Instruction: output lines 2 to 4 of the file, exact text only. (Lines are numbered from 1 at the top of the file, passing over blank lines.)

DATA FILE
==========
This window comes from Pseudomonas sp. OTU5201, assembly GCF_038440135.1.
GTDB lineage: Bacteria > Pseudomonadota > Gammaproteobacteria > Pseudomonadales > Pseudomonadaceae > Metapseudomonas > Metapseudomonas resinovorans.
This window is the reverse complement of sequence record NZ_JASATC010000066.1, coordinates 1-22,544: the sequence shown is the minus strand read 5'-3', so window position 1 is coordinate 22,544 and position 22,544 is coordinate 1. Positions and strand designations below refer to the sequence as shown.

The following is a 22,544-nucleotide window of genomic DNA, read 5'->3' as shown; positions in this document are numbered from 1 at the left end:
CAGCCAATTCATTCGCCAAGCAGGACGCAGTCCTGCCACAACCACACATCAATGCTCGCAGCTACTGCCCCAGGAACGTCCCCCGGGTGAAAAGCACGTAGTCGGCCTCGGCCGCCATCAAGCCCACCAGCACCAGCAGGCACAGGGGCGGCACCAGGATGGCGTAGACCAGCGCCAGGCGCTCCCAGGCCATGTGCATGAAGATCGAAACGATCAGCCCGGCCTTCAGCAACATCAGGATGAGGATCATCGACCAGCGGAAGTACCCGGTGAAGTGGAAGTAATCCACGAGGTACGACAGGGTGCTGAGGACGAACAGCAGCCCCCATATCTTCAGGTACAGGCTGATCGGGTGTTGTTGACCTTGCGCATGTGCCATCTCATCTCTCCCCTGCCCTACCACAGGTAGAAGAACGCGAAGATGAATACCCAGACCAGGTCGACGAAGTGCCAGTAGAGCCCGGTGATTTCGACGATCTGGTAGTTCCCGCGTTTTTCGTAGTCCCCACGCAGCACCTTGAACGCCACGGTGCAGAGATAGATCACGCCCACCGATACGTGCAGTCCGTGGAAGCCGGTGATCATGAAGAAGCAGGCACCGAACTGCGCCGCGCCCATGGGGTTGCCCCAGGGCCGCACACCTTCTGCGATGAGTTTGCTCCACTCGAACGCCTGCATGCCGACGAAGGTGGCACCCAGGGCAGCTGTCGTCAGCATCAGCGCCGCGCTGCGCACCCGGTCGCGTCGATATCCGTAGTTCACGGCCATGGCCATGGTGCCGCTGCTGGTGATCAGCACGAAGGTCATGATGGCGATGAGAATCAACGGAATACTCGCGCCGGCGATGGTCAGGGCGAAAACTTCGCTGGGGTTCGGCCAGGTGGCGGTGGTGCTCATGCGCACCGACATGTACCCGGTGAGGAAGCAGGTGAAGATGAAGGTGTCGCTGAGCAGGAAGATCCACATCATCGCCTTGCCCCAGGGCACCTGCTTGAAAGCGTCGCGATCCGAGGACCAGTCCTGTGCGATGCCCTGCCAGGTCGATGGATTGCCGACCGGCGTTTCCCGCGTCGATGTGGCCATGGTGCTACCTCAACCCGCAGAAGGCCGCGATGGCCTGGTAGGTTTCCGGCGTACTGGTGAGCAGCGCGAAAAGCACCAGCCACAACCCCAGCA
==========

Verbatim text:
GTDB lineage: Bacteria > Pseudomonadota > Gammaproteobacteria > Pseudomonadales > Pseudomonadaceae > Metapseudomonas > Metapseudomonas resinovorans.
This window is the reverse complement of sequence record NZ_JASATC010000066.1, coordinates 1-22,544: the sequence shown is the minus strand read 5'-3', so window position 1 is coordinate 22,544 and position 22,544 is coordinate 1. Positions and strand designations below refer to the sequence as shown.

The following is a 22,544-nucleotide window of genomic DNA, read 5'->3' as shown; positions in this document are numbered from 1 at the left end: